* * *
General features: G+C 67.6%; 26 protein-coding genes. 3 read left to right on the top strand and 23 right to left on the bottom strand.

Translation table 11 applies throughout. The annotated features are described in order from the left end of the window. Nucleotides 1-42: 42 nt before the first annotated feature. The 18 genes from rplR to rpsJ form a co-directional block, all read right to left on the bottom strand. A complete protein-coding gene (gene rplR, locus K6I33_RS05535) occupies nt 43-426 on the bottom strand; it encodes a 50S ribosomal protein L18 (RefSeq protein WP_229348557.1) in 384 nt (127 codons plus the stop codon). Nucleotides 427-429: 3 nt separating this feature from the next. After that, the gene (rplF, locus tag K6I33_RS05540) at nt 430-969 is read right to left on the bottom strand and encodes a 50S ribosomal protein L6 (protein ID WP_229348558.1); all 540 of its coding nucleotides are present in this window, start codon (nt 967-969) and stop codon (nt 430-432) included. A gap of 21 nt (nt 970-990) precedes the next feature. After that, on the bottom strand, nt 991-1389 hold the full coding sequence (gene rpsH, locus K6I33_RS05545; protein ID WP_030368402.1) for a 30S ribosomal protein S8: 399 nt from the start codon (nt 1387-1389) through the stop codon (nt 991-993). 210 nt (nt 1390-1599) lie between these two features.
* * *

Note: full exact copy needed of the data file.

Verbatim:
General features: G+C 67.6%; 26 protein-coding genes. 3 read left to right on the top strand and 23 right to left on the bottom strand.

Translation table 11 applies throughout. The annotated features are described in order from the left end of the window. Nucleotides 1-42: 42 nt before the first annotated feature. The 18 genes from rplR to rpsJ form a co-directional block, all read right to left on the bottom strand. A complete protein-coding gene (gene rplR, locus K6I33_RS05535) occupies nt 43-426 on the bottom strand; it encodes a 50S ribosomal protein L18 (RefSeq protein WP_229348557.1) in 384 nt (127 codons plus the stop codon). Nucleotides 427-429: 3 nt separating this feature from the next. After that, the gene (rplF, locus tag K6I33_RS05540) at nt 430-969 is read right to left on the bottom strand and encodes a 50S ribosomal protein L6 (protein ID WP_229348558.1); all 540 of its coding nucleotides are present in this window, start codon (nt 967-969) and stop codon (nt 430-432) included. A gap of 21 nt (nt 970-990) precedes the next feature. After that, on the bottom strand, nt 991-1389 hold the full coding sequence (gene rpsH, locus K6I33_RS05545; protein ID WP_030368402.1) for a 30S ribosomal protein S8: 399 nt from the start codon (nt 1387-1389) through the stop codon (nt 991-993). 210 nt (nt 1390-1599) lie between these two features.